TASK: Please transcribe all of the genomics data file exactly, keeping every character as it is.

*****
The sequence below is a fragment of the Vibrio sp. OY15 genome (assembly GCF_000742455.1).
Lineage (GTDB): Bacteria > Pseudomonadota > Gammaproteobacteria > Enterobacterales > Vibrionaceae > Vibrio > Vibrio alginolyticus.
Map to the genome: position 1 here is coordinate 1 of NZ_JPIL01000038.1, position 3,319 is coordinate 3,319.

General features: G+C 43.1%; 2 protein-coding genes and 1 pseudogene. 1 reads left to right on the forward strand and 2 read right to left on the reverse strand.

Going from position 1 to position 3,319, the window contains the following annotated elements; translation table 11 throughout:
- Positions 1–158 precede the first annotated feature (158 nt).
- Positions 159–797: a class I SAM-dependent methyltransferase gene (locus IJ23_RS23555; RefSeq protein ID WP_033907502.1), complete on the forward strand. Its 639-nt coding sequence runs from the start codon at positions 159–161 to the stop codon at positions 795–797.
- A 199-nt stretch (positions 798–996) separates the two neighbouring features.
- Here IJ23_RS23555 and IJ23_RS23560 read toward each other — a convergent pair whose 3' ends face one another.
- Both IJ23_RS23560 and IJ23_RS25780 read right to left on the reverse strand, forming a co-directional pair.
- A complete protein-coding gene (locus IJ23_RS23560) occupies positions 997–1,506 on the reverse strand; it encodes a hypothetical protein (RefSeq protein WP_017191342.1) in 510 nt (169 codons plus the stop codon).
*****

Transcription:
The sequence below is a fragment of the Vibrio sp. OY15 genome (assembly GCF_000742455.1).
Lineage (GTDB): Bacteria > Pseudomonadota > Gammaproteobacteria > Enterobacterales > Vibrionaceae > Vibrio > Vibrio alginolyticus.
Map to the genome: position 1 here is coordinate 1 of NZ_JPIL01000038.1, position 3,319 is coordinate 3,319.

General features: G+C 43.1%; 2 protein-coding genes and 1 pseudogene. 1 reads left to right on the forward strand and 2 read right to left on the reverse strand.

Going from position 1 to position 3,319, the window contains the following annotated elements; translation table 11 throughout:
- Positions 1–158 precede the first annotated feature (158 nt).
- Positions 159–797: a class I SAM-dependent methyltransferase gene (locus IJ23_RS23555; RefSeq protein ID WP_033907502.1), complete on the forward strand. Its 639-nt coding sequence runs from the start codon at positions 159–161 to the stop codon at positions 795–797.
- A 199-nt stretch (positions 798–996) separates the two neighbouring features.
- Here IJ23_RS23555 and IJ23_RS23560 read toward each other — a convergent pair whose 3' ends face one another.
- Both IJ23_RS23560 and IJ23_RS25780 read right to left on the reverse strand, forming a co-directional pair.
- A complete protein-coding gene (locus IJ23_RS23560) occupies positions 997–1,506 on the reverse strand; it encodes a hypothetical protein (RefSeq protein WP_017191342.1) in 510 nt (169 codons plus the stop codon).